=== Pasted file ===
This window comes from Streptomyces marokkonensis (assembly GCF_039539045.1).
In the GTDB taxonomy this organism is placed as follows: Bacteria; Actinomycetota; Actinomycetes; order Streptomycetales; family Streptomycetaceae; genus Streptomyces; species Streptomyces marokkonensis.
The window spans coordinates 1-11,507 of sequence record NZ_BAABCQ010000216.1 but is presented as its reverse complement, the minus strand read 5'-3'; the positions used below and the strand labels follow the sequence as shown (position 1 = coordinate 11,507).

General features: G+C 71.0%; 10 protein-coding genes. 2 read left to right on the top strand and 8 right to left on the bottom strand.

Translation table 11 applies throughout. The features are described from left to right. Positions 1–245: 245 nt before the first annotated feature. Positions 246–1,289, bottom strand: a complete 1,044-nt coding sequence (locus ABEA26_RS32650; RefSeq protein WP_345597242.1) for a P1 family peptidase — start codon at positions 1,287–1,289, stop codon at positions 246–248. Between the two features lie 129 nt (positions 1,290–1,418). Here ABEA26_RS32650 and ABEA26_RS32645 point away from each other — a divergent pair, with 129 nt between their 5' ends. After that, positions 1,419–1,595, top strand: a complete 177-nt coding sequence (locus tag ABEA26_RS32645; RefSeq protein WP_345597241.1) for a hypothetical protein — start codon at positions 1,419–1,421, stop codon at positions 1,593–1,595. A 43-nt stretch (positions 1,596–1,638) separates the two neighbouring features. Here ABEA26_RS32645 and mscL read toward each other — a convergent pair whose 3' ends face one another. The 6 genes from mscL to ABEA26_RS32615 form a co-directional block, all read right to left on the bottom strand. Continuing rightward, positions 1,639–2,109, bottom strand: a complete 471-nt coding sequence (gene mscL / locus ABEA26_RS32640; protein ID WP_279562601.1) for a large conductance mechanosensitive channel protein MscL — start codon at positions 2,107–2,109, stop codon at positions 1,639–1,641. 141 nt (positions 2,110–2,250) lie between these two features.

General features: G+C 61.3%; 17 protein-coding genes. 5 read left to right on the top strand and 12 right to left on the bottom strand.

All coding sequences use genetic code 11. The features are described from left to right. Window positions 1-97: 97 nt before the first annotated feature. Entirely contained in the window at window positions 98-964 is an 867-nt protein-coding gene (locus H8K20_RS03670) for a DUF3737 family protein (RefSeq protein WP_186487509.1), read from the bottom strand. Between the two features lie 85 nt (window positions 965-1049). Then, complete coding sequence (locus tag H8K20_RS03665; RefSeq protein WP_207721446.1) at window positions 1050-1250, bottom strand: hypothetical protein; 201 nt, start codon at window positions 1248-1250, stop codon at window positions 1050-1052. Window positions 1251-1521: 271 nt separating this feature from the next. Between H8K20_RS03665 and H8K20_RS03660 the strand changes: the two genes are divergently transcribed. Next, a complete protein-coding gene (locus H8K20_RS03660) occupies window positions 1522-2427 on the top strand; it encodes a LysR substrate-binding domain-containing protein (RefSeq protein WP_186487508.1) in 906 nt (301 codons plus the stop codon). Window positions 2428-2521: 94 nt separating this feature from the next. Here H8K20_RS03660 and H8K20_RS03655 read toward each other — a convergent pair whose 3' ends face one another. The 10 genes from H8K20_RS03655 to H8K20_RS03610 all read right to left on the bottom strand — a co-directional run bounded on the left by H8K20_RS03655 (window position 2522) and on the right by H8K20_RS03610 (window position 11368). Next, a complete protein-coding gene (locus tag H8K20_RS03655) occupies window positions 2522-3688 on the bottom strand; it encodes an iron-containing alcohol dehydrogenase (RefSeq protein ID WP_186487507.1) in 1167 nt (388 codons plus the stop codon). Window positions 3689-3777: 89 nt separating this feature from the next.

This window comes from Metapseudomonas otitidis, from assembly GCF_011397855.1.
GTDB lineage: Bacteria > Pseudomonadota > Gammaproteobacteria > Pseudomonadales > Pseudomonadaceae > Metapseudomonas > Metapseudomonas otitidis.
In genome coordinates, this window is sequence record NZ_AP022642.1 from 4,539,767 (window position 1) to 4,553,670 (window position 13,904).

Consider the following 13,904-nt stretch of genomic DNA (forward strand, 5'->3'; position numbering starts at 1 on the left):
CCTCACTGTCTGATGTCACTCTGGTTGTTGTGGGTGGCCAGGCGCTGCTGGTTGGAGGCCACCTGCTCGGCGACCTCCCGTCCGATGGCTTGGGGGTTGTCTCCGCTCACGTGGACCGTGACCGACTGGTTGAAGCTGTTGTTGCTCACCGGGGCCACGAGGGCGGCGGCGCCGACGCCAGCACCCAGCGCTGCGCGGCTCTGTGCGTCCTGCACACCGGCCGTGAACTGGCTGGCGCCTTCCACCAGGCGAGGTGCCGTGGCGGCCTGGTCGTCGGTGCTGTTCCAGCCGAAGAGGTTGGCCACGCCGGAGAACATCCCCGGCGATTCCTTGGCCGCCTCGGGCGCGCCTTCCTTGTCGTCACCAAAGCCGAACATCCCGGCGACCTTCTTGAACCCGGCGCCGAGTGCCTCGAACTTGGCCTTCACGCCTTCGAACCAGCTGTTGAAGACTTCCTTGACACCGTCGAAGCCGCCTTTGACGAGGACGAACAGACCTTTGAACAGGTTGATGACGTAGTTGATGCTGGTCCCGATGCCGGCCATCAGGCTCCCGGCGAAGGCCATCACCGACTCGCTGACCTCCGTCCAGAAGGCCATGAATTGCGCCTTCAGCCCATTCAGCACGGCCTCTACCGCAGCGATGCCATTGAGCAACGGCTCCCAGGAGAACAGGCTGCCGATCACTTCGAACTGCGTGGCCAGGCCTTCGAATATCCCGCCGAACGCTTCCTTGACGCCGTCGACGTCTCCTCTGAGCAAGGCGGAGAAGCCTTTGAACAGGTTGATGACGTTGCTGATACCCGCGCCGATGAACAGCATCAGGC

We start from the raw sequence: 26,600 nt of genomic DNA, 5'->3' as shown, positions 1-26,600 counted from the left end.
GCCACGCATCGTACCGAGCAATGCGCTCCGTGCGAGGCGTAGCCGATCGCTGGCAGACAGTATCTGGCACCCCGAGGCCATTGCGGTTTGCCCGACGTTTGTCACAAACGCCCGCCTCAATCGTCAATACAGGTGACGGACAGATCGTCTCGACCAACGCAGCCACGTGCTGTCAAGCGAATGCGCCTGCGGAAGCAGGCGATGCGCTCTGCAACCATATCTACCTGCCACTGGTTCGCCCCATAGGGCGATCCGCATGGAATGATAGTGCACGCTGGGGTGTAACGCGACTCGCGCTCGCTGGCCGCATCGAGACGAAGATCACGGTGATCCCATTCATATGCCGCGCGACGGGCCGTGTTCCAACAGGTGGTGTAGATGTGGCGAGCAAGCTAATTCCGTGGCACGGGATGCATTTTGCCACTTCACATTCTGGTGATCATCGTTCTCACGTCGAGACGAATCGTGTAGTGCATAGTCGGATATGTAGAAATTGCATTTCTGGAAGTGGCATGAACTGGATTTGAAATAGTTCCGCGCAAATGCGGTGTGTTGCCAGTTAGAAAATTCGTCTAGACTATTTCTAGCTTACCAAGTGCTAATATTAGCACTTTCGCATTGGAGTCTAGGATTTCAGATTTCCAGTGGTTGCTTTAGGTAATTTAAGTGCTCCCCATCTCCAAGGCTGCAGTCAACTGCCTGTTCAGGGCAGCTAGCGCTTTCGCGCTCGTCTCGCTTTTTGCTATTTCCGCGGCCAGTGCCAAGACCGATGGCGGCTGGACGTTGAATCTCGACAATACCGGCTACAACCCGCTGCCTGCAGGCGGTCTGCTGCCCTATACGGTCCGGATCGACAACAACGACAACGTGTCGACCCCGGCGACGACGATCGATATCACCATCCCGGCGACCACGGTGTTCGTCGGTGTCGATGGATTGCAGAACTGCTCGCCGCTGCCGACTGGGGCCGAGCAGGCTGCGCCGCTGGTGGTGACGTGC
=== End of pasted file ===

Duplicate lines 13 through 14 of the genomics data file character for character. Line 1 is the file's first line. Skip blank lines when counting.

We start from the raw sequence: 26,600 nt of genomic DNA, 5'->3' as shown, positions 1-26,600 counted from the left end.
GCCACGCATCGTACCGAGCAATGCGCTCCGTGCGAGGCGTAGCCGATCGCTGGCAGACAGTATCTGGCACCCCGAGGCCATTGCGGTTTGCCCGACGTTTGTCACAAACGCCCGCCTCAATCGTCAATACAGGTGACGGACAGATCGTCTCGACCAACGCAGCCACGTGCTGTCAAGCGAATGCGCCTGCGGAAGCAGGCGATGCGCTCTGCAACCATATCTACCTGCCACTGGTTCGCCCCATAGGGCGATCCGCATGGAATGATAGTGCACGCTGGGGTGTAACGCGACTCGCGCTCGCTGGCCGCATCGAGACGAAGATCACGGTGATCCCATTCATATGCCGCGCGACGGGCCGTGTTCCAACAGGTGGTGTAGATGTGGCGAGCAAGCTAATTCCGTGGCACGGGATGCATTTTGCCACTTCACATTCTGGTGATCATCGTTCTCACGTCGAGACGAATCGTGTAGTGCATAGTCGGATATGTAGAAATTGCATTTCTGGAAGTGGCATGAACTGGATTTGAAATAGTTCCGCGCAAATGCGGTGTGTTGCCAGTTAGAAAATTCGTCTAGACTATTTCTAGCTTACCAAGTGCTAATATTAGCACTTTCGCATTGGAGTCTAGGATTTCAGATTTCCAGTGGTTGCTTTAGGTAATTTAAGTGCTCCCCATCTCCAAGGCTGCAGTCAACTGCCTGTTCAGGGCAGCTAGCGCTTTCGCGCTCGTCTCGCTTTTTGCTATTTCCGCGGCCAGTGCCAAGACCGATGGCGGCTGGACGTTGAATCTCGACAATACCGGCTACAACCCGCTGCCTGCAGGCGGTCTGCTGCCCTATACGGTCCGGATCGACAACAACGACAACGTGTCGACCCCGGCGACGACGATCGATATCACCATCCCGGCGACCACGGTGTTCGTCGGTGTCGATGGATTGCAGAACTGCTCGCCGCTGCCGACTGGGGCCGAGCAGGCTGCGCCGCTGGTGGTGACGTGC